adding the encrypted session key to a header to transmit the encrypted message using the encrypted session key.
6. The method of claim 5, wherein the transmitting of the message using the key encryption keys further comprises adding a test block that is a session key encrypted using the session key to the header.
7. The method of claim 6, further comprising receiving and decoding the message via the users excluding the evoked user.
8. The method of claim 7, wherein the decoding of the message comprises:
decoding the encrypted session key using a key encryption key of the users to generate a candidate session key;
decoding the encrypted session key of the test block using the candidate session key and comparing the decoded session key with the candidate session key; and
if the decoded session key is equal to the candidate session key, determining the candidate session key as a session key of the text block and decoding the message.
9. The method of claim 8, wherein a session key of the text block is decoded depending on position information of the encrypted session key added to the header to generate the candidate session key.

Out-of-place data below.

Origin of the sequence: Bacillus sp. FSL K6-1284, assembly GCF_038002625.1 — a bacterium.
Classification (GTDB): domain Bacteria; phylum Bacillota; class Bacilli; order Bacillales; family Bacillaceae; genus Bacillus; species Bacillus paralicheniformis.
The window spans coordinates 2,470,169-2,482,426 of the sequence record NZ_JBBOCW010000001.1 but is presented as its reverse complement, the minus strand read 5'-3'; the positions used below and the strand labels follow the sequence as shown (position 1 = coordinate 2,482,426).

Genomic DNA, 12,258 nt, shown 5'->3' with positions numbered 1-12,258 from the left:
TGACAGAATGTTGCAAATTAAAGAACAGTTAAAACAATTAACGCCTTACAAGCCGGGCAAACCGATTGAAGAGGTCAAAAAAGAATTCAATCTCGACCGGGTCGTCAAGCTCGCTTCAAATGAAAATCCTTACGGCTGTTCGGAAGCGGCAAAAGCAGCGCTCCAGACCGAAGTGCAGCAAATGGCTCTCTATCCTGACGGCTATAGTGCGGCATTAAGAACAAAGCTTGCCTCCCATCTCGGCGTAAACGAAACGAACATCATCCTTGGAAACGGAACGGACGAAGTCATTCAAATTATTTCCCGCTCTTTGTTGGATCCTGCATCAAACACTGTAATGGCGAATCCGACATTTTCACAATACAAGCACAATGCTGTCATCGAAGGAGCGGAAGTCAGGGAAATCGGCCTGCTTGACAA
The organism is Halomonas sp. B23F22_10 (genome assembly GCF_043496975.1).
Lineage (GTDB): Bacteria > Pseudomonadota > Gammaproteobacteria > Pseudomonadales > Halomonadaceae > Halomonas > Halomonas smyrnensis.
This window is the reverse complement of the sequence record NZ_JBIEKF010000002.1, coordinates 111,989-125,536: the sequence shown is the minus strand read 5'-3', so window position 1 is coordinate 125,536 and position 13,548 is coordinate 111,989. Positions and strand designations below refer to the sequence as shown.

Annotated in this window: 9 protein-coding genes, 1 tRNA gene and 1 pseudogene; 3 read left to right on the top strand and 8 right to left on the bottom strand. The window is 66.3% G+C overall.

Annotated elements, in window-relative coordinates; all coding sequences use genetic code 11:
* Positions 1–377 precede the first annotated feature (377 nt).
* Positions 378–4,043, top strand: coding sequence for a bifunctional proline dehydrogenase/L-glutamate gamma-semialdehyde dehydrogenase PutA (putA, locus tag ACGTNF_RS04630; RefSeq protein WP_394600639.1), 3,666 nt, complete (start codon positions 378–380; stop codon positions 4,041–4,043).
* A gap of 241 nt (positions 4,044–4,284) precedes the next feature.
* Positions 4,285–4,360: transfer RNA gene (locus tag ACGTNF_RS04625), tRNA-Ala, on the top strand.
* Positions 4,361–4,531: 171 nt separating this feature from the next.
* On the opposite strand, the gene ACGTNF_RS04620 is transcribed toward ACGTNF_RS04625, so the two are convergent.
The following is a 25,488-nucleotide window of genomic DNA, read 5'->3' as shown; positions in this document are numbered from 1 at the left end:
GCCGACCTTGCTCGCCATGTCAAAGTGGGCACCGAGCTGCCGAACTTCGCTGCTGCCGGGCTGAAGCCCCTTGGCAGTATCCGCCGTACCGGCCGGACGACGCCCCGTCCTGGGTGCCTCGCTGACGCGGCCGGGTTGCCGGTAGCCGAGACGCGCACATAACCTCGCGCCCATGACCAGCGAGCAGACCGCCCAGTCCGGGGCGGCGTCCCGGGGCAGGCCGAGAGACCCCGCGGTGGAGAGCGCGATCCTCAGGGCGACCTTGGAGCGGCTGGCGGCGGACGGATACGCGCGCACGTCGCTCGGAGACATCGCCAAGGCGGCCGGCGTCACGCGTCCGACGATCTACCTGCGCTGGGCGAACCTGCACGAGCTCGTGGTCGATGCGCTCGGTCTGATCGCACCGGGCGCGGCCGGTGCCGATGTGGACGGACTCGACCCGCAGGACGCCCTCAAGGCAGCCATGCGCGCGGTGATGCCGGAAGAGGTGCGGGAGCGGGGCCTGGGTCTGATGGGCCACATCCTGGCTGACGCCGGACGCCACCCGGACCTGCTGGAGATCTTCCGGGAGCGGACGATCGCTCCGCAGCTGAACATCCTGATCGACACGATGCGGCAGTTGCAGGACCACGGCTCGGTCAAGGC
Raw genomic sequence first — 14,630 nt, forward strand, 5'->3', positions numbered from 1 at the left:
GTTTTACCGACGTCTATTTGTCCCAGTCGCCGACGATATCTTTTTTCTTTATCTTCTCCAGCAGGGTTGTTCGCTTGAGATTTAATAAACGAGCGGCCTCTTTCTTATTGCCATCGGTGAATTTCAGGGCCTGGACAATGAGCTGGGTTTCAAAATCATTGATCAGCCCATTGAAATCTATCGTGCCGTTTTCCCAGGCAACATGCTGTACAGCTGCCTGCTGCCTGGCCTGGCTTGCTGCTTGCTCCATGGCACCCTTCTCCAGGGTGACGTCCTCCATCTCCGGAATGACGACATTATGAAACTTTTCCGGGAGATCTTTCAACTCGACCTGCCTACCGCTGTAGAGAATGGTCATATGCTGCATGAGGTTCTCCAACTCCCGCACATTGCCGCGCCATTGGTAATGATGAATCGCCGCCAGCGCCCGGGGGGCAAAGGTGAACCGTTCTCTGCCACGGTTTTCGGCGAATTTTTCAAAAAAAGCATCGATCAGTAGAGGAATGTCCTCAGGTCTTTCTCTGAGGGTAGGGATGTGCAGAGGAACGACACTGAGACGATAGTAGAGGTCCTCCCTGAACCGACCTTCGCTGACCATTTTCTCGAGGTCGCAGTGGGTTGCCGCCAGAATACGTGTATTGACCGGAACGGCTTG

10. A non-transitory computer readable medium for managing a key of a user for a broadcast encryption, the computer readable medium including instructions, which when executed comprise:
forming a tree including m hierarchies by repeating a process of setting an ith level including groups into each of which at least one node is grouped in a unit of ni, and setting a i+1th level comprising groups into each of which the groups of the ith level are grouped in a unit of ni+1, where i is from 1 to m−1 and users are mapped on nodes of the 1st level and a message provider is mapped on the mth level;